“These are very special flowers, father.”“Very evil flowers, your majesty.”

“What happened to all those people?”“Every person who smelled those strange new flowers has suddenly become very ill.”

Man, Arus has a lot of dead people on it. Where do they put all those bodies? Who would want to live there? I mean seriously, once we hit the fourth “fall ill” epidemic in a month I’d consider moving to planet Ebb.

Episode 42: The Sand People

“It’s a deep sleep, he’ll awaken soon.”“Eventually Sandy did recover and peace was restored to the planet of the little Sand People thanks to Voltron: Defender of the Universe!”

Yes, a “deep sleep.” Just like when your parents took Rusty to the vet when you were eight. Rusty never came back that day. They said he had to go to sleep for a long time. You wonder why Rusty never woke up. You keep asking at family get togethers if he’s even going to wake up. Your parents just look away and change the conversation; afraid of the years of therapy you’ll need if you find out the truth.

 

Episode 47: Summit Meeting

“Haggar created a mock ship, with robot look alikes of the ambassador and his crew. At this very moment my robot agents are preparing to disintegrate what the people of Arus believe to be an ambassador and his ship.”

That plan is… really elaborate. I think this is peak “the writers have no idea what to do so they’re just making stuff up as they go.” Plus this is about the time Voltron really cemented on “everyone is a robot” as a way of getting out of death.

Episode 49: Coran’s Son Runs Amuck

“We built it to fool Zarkon. We told him they were buried here. He’s never been back.”“Thank goodness. Coran’s wife and son are safely in another dimension.”

Wow. Just. Wow.

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This is one of those unintentional world-building moments that come with anime dubs in the ’80s. There are other dimensions in the Voltron universe? Oh man, what if that dimension is the  continuity? What if the big twist is that Zarkon in that dimension is actually Coran’s son from the original timeline?! OMG, I CRACKED THE VOLTRON CODE GUYZ.

 

Episode 52: Final Victory

-crashing water sounds-

“Sven!”“They fell into the water.”“When they did find Sven they found his fall had been broken by the water. He was safe.”

Here they just loop the footage of Sven falling and hastily add in the sound of something hitting the water to explain away Sven’s death once more. Yeah yeah, in the original GoLion it was Shirogane’s brother but whatever. Here the choices are a bit more understandable, as this was originally the final episode of GoLion but Voltron would be paying for additional episodes to be animated. Everyone had to stay alive.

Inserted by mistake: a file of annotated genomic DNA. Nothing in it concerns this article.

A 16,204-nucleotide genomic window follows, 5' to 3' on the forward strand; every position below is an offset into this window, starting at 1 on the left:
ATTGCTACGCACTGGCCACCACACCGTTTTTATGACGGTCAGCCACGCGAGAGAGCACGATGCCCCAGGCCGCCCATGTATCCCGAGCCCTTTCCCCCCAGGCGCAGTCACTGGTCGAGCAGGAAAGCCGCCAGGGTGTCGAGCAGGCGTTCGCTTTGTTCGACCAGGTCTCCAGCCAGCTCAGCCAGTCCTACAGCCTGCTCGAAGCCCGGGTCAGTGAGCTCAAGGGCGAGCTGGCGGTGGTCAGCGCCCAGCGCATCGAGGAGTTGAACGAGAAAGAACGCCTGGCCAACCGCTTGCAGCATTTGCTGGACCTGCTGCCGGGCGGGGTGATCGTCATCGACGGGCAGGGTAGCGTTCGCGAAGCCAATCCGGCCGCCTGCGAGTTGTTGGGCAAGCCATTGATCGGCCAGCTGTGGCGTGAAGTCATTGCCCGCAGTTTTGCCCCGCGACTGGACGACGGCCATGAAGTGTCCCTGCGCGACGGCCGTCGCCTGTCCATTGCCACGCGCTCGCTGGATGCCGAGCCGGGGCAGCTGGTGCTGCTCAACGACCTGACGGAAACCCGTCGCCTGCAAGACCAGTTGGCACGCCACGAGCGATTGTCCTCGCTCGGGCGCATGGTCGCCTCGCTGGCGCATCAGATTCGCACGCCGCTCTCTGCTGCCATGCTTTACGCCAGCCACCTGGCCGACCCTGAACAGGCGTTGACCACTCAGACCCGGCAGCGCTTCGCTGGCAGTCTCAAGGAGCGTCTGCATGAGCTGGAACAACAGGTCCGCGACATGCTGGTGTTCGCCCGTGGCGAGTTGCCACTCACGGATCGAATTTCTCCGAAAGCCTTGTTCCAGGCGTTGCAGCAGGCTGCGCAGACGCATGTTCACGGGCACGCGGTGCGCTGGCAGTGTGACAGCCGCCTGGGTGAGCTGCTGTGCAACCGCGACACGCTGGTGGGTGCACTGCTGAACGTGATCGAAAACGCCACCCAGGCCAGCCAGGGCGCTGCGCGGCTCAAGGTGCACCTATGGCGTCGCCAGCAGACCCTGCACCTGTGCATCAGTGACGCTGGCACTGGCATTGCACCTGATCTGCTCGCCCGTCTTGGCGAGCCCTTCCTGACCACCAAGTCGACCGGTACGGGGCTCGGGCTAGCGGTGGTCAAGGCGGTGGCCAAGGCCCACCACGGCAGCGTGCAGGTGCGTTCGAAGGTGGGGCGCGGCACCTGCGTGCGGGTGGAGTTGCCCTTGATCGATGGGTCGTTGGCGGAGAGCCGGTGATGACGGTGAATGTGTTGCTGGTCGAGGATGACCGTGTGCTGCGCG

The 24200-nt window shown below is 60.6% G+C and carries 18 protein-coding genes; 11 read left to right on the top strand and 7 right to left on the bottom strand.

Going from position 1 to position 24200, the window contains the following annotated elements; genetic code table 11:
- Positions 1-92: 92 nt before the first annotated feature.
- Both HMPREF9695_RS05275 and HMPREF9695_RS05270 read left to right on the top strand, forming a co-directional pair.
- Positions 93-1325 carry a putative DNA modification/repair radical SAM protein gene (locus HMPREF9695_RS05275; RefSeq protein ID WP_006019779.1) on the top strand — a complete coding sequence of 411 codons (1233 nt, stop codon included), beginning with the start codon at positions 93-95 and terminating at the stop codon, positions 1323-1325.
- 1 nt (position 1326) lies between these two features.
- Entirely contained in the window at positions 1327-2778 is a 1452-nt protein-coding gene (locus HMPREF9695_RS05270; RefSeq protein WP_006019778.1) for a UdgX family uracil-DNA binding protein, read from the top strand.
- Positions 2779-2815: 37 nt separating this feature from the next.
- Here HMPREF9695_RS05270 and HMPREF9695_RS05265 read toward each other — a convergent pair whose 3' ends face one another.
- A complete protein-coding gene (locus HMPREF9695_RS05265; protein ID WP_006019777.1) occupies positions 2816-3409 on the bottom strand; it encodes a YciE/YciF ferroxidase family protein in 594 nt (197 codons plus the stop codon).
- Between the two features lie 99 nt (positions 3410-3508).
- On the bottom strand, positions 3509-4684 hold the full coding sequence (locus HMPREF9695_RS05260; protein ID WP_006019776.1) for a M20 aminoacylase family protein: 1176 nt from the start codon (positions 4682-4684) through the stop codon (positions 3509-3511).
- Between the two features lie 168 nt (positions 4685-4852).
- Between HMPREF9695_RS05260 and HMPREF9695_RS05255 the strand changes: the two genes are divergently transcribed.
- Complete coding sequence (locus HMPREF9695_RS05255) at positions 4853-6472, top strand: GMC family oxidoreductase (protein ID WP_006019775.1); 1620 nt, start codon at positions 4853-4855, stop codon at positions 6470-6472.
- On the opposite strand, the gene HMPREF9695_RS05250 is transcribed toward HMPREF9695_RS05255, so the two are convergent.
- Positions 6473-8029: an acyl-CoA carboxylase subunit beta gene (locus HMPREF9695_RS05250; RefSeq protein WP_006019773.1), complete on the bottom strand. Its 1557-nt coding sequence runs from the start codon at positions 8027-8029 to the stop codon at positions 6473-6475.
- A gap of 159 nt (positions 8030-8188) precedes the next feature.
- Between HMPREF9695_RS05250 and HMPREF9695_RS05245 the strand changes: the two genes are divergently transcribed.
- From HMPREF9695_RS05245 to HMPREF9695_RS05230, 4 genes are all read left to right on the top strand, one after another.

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Still though, those guys fell from pretty damn high. Water doesn’t just work as a soft cushion. I’m pretty sure every bone in his body would be broken if he wasn’t killed on impact. Where’s your doctor on planet Ebb now, Sven? WHERE ARE THEY?!

Vehicle Voltron Episode 28: Planet of the Amazons

“We can give you skilled medical help on our command ship.”“There’s no need. We Elderans are not hurt so easily. My women will care for me. We’ll be taken to the healing chamber inside the royal pyramid. Within two months its energy will restore us. Now I will sleep. Thank you.”

Screw you, planet Ebb! I’m going to the healing pyramid! I hear they’ve got some dope healing crystals! 

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This one just sums up nearly every hilarious way Voltron got around death. A needlessly long explanation. “Sleep”. Oh they weren’t really that badly hurt. All she needed was to be a robot and this would have been perfect! Thankfully the rest of Vehicle Voltron would give you plenty of that. Seriously, so many “robots” killed.

The 80’s Voltron is a relic of time gone by. They just don’t make anime dubs like this anymore. Back then they weren’t just straight up translations, they were adaptations. Most of the changes made to make them suitable for American audiences were pretty bad. Sometimes they were downright hilarious, as you see here.

Other times the changes made the show its own unique beast; a weird hybrid of Japanese and American storytelling. It was never seamless, but it makes for oddly compelling viewing if you’re watching it from that viewpoint. 

Or you know, you could watch it and laugh. As long as you’re enjoying it, that’s what matters.

Big thanks to this GoLion fansite which helped me figure out what some of the changes were.